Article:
After weeks of stagnation and muted prices, oil prices soared this week, hitting new three-year highs on Wednesday and Thursday. Markets have been weighted recently by concerns over trade barriers between the U.S. and China. This week, those fears have given way to concerns over Middle Eastern politics.
Two major concerns are on-going in the Middle East. First is the ramping of missile launches from Houthi rebels in Yemen against Saudi Arabia. The conflict has become a proxy for Saudi-Iran tension, since the Houthis are aligned with Iran. Because both Saudi Arabia and Iran are major oil producers, any conflict between those two countries could cause prices to skyrocket.
In addition to Saudi Arabia and Iran, Trump’s threat of military intervention in Syria is also destabilizing oil markets. While Syria is not a major producer, military acts in Syria would be blocked by Russia. Such open opposition by Russia could cause the U.S. to impose trade sanctions that would prevent the purchase of Russian oil, causing chaos for markets.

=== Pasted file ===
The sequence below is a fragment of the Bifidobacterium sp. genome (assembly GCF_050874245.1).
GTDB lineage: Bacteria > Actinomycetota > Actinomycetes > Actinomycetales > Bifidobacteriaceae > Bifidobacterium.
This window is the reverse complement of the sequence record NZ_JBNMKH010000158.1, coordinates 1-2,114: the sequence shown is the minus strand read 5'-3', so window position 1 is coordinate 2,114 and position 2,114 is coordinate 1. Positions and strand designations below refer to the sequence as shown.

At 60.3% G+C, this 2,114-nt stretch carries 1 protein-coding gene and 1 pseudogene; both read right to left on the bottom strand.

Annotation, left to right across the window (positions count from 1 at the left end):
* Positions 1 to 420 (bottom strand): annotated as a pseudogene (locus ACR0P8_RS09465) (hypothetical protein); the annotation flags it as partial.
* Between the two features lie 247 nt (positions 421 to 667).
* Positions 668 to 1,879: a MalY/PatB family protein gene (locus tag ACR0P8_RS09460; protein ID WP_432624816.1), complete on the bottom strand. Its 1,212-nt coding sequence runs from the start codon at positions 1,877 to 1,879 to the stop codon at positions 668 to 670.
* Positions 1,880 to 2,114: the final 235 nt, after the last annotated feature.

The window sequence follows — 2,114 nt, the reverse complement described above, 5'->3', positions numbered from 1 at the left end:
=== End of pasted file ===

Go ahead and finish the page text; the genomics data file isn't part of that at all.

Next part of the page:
Crude prices have soared this week, opening the week at $62/bbl and opening this morning at $67.18, a huge 8.4% price increase this week. Although the EIA’s inventory data showed a small build, markets could not take their focus off the Middle East, where rumors of war are rampant. Prices rose the first four days of the week, and may revert to gains again later today.
Fuel prices also rose quickly, with diesel picking up 6.5% this week. Beginning the week at $1.95, prices today opened at $2.0846, nearly 15 cents higher. Prices are taking a breather this morning, down over a penny from yesterday’s close. Regardless of today’s losses, diesel is set to end the week much higher.
Gasoline was no exception to the large hike in prices this week, gaining 5.8%. Gasoline opened at $1.9525 Monday morning and $2.0598 this morning, gaining over 10 cents throughout the week. Like diesel, prices have taken a small dip this morning after a week of trading higher, but will still end the week in a three-year-high price territory.